There are a handful of games people bring up when they discuss amazing story and writing, and the list usually includes seminal cRPG Planescape Torment. The cult classic followed a protagonist known as The Nameless One who can’t figure out why he can’t die. It was weird, elaborate, and totally engrossing, and it’s a terrific title. So when inXile Entertainment announced that it would be making a spiritual successor to Planescape Torment called Torment: Tides of Numenera, everyone knew they had some pretty big shoes to fill. Would they manage to create another strange world that explored the themes of fate, death, and existential crisis?
Well, to begin with, they’ve certainly managed to create another bizarre, engrossing world. And Torment: Tides of Numenera tosses you right into the action – in media res as the lit types like to call it. You literally crash land into the ground and spend your first moments working out who in Christ you are. Eventually, you figure out you’re a being that exists in connection with a mysterious, godlike figure. So, at its core, Torment: Tides of Numenera starts off with yet another protagonist trying to work out why they’re not quite normal.
’m hesitant to expand on the storyline because a) there’s only so much space and b) it really does warrant discovering on your own. What I can tell you is that it is *very* open-ended, and in your quest you can go in a number of directions and follow a variety of companions. You start with a singular goal of using a mysterious device which purports to have powers to help you and avoiding a sinister entity called The Sorrow, but you end up discovering so much more along the way. The game’s story is almost never predictable because the Numenera universe is such a strange place. It’s a mix of futuristic tech and plain’ old magic, and the characters you meet only get stranger and stranger. The funny thing is how much you get acclimated to the world after long enough. Whether you’re trying to deal with eccentric cultists or trying to schmooze with some big shot, you start to feel like you’re really in control.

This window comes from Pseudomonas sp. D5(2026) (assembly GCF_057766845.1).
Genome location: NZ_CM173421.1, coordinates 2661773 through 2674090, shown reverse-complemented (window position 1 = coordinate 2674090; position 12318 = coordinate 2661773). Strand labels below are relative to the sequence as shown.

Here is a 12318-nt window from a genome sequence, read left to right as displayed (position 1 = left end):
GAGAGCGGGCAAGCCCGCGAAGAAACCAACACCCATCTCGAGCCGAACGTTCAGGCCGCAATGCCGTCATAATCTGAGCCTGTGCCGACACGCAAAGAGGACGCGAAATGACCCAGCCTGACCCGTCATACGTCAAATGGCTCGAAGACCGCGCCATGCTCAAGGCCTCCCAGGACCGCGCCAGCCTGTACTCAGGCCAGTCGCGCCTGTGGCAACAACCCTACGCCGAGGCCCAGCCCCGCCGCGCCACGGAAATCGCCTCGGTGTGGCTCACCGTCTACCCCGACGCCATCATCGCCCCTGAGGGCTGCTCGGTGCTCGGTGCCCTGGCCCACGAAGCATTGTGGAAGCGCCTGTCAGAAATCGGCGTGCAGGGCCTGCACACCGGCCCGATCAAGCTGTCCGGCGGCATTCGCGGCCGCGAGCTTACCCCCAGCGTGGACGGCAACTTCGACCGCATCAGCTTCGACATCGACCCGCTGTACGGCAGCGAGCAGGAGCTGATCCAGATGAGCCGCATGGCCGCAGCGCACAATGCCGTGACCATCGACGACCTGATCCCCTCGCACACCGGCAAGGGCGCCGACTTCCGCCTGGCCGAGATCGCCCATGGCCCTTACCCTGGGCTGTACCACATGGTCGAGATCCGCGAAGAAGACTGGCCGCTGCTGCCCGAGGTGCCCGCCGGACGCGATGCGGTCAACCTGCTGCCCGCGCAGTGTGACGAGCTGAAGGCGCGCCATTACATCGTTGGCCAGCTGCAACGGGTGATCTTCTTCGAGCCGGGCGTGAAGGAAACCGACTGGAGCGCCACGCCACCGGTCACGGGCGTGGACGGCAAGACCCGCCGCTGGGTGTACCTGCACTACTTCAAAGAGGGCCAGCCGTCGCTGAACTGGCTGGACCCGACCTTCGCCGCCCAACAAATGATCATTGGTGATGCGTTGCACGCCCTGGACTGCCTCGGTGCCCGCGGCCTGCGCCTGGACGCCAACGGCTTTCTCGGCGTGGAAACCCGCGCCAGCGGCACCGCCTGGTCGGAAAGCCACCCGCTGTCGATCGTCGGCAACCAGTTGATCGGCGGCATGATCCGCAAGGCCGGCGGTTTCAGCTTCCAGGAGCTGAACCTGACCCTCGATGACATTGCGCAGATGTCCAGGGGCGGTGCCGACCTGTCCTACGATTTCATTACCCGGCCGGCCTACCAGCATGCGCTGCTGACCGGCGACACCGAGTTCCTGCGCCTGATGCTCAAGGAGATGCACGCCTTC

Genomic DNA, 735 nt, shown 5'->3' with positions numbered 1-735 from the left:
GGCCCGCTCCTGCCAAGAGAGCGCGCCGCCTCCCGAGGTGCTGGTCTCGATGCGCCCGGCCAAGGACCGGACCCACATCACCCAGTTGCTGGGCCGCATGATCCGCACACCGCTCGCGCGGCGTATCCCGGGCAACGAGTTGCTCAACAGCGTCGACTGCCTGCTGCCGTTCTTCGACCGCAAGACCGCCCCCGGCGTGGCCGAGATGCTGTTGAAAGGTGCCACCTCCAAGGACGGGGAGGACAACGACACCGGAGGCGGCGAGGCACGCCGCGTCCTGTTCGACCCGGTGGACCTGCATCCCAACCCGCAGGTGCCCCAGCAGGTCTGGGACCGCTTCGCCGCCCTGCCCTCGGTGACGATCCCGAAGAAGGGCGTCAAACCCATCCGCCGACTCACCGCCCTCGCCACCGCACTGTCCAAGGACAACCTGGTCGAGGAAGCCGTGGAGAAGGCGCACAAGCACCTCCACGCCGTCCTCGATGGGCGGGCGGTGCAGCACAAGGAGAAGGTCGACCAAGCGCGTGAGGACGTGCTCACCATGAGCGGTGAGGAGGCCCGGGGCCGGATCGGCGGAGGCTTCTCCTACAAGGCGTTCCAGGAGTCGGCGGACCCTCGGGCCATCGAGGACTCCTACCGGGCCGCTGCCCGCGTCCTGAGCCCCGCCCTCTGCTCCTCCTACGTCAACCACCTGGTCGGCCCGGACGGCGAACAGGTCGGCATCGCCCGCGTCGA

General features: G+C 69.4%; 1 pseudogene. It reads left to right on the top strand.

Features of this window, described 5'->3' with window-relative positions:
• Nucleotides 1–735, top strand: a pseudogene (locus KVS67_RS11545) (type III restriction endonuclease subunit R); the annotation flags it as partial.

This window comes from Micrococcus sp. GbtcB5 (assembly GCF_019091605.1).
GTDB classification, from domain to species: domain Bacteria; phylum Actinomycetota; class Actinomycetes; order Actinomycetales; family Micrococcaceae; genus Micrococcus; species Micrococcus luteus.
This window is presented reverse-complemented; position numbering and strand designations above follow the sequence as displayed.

Speaking of control, the game’s RPG mechanics draw on a mix of old-school pen-and-paper and modern design concepts, and the result is a fairly streamlined system. It’s familiar while also doing its own thing. To begin with, you have three basic classes: Glaive (essentially a warrior), Nano (more or less a wizard) and Jack (short for ‘jack of all trades’, and basically a rogue). On top of that you have special abilities and talents. I quite liked how the game helps you spec these. In the beginning, you’re presented with a bunch of disconnected scenarios that are depicted as ‘memories’ and in each one you get to choose exactly how you react. Your reactions then form the basis for your character’s setup.
Combat is actually not that important here, and you’ll find most of your work involves making the difficult choices and figuring out your best option in a scenario. I will say that the game has a heavy amount of dialogue, but it’s well-written and once you get into the story, you’ll find yourself wanting to explore it more thoroughly. Much like with Planescape, you won’t recall much of the combat encounters after the story. It’s a lot to keep track of, but it gets really, really deep. It’s grim, it’s dark, it’s sardonic, but above all else it’s a great story. While the Nameless One seeks to understand life and death, your character ‘The Last Castoff’ strives to understand if s/he has a greater purpose. It’s a wonderful kind of storytelling that echoes classic sci-fi and horror like H.P. Lovecraft, where we seek purpose in an otherwise chaotic world.
In particular, the character of the Changeling God is a remarkable one, because his immense power masks some very human qualities that you explore throughout the game. All in all, Torment: Tides of Numenera lives up to the legacy of Planescape: Torment, and that’s no easy feat.
Torment: Tides of Numenera was reviewed using a PC and Xbox One digital copy of the game provided by Inxile Entertainment and Techland. The PC version was tested by Mazen Abdallah on a PC running Windows 10, with an 8GB NVIDIA Geforce GTX 1070 fitted on a 4th Generation Intel i7 4790 3.6Ghz CPU and topped with 16GB of RAM, while the console version was tested by Nazih Fares. The game is also available PlayStation 4 in both digital and retail stores. We don’t discuss review scores with publishers or developers prior to the review being published.
• An amazingly well-written story
• A bizarre and captivating world that mixes technology and fantasy
• A memorable cast of characters
• A solid list of character customization options
• Combat is fairly basic
• Some conversations are too long